As head of global marketing for the AEC Industry at Dassault Systèmes, Mr. Moriwaki launches and promotes groundbreaking Industry Solution Experiences including "Optimized Construction," "Façade Design for Fabrication," and "Civil Design for Fabrication." He is a member of buildingSMART.
Benefits of Virtual Design and Construction to Civil Construction Projects
June 9th, 2016 by Akio Moriwaki
The ability to visualize the built environment is critical to the design and construction of civil construction projects. While 3D simulation is widely used in the design phase of infrastructure projects, it is still gaining momentum in the construction phase.
Advancements in 3D and 4D simulation technology, however, now make it possible for project stakeholders to better visualize the construction process of complex buildings and infrastructure projects. This advanced visual communication provides a valuable asset to the building design process and is one that civil engineering projects should adopt.
More construction project sites now use virtual design and construction simulation. Virtual simulation provides a 3D and 4D computer-generated representation and offers a very realistic view of buildings, bridges, infrastructure, and other graphical models.
These models can deliver many benefits to civil projects by making it possible to show stakeholders the planned construction sequence of a project and visualize its physical evolution.
Before the building process starts, construction plans can be virtually conceived and fine-tuned to cut out inefficiencies. For example, a visual simulation can allow for changes to a structure’s geometry.
This offers clients the ability to reduce costs by making the changes virtually before actual construction has begun. Virtual construction also increases safety because it can identify any problem issues early in the design process. In addition, communication and decision-making across the project life cycle is enhanced.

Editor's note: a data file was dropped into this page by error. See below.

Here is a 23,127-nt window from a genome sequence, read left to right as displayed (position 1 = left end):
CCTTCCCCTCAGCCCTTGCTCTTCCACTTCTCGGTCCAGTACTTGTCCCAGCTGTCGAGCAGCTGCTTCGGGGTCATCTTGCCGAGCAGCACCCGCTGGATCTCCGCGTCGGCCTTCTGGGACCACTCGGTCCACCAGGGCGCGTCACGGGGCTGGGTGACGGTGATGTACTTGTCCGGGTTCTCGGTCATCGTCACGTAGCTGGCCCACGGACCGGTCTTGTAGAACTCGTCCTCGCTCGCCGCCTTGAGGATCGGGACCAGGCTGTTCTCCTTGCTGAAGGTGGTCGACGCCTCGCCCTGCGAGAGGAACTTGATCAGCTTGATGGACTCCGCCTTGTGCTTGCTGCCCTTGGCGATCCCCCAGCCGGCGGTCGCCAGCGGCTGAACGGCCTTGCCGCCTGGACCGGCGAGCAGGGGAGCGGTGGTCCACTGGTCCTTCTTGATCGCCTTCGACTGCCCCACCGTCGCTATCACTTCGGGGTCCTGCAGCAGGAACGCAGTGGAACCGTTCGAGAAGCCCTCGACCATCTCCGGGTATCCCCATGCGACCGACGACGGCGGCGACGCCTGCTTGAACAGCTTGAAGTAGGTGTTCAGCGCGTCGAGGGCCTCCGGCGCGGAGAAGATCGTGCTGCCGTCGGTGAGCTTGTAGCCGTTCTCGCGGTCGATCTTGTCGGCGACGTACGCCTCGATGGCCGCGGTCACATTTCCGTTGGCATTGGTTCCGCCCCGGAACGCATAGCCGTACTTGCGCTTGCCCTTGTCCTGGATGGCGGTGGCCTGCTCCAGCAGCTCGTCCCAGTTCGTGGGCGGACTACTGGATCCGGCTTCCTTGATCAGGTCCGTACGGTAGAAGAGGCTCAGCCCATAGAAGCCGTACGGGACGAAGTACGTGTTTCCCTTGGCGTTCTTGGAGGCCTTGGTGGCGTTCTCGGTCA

Most construction project sites now use BIM software, which allows for 3D and 4D visualization. Contractors either procure 3D and 4D models externally or they employ their own BIM teams internally.
In China, it’s common practice to fully simulate and validate the construction process before getting started. An example is Admiralty Station, part of the South Island Line (East) Project, an extension of the Hong Kong MTR metro system. It will become the first four-line interchange in Hong Kong and is expected to open by the end of 2016.
Syntegrate, a Hong Kong-based firm specializing in the application of computer-based technology in the building industry, is collaborating with project owner MTR Corporation and general contractor Kier, Laing O’Rourke and Kaden (KLKJV), which uses BIM technology on its global construction projects.
The team chose Dassault Systèmes’ 3DEXPERIENCE platform as their BIM platform to visualize construction sequencing, including excavation, concrete pours, and formwork erection. The 3DEXPERIENCE platform provided the team with a visualization of the underpinning work required to support the existing rail lines and platforms, which remained in operation throughout construction. 3D laser scanning offers the built conditions of the tunneling works.
Repeated simulations of the onsite work is helping the construction team in step-by-step planning. KLKJV has been able to execute each phase with minimal rework to reduce schedule delays and materials.
Chenta Bridge Project
The Shanghai Foundation Engineering Group (SFEG) constructed the Chenta Bridge, an extremely challenging project with high complexity and a need for integration among stakeholders and schedules. It led the firm to adopt an advanced BIM platform.
The entire construction process of the Chenta Bridge was implemented in advance through simulations. The team used CATIA to model the entire bridge, based on CATIA design template and parametric modeling.
SFEG created a framework-driven concept, using actual measured data as inputs to update the model. This way, the digital models would be exactly as same as the real product, based on data obtained from actual onsite measurements.
Comparing the actual model with the original design model allowed them to detect potential risks visually, early in the process. They included all of the critical construction equipment in the model. For example, the scaffolding on the main tower and the cradle platforms. Throughout this process, the equipment, the scene layout, and the design structure were closely linked and interconnected, providing a comprehensive view of this complex project.
The benefits of using a BIM platform for civil infrastructure projects are clear: enhanced simulation offers a clear understanding of a design’s implications before it reaches the work site. This predictability enables civil construction firms to reduce risk, improve quality, and increase competitiveness.
Watch SFEG explain how they use BIM for civil design projects: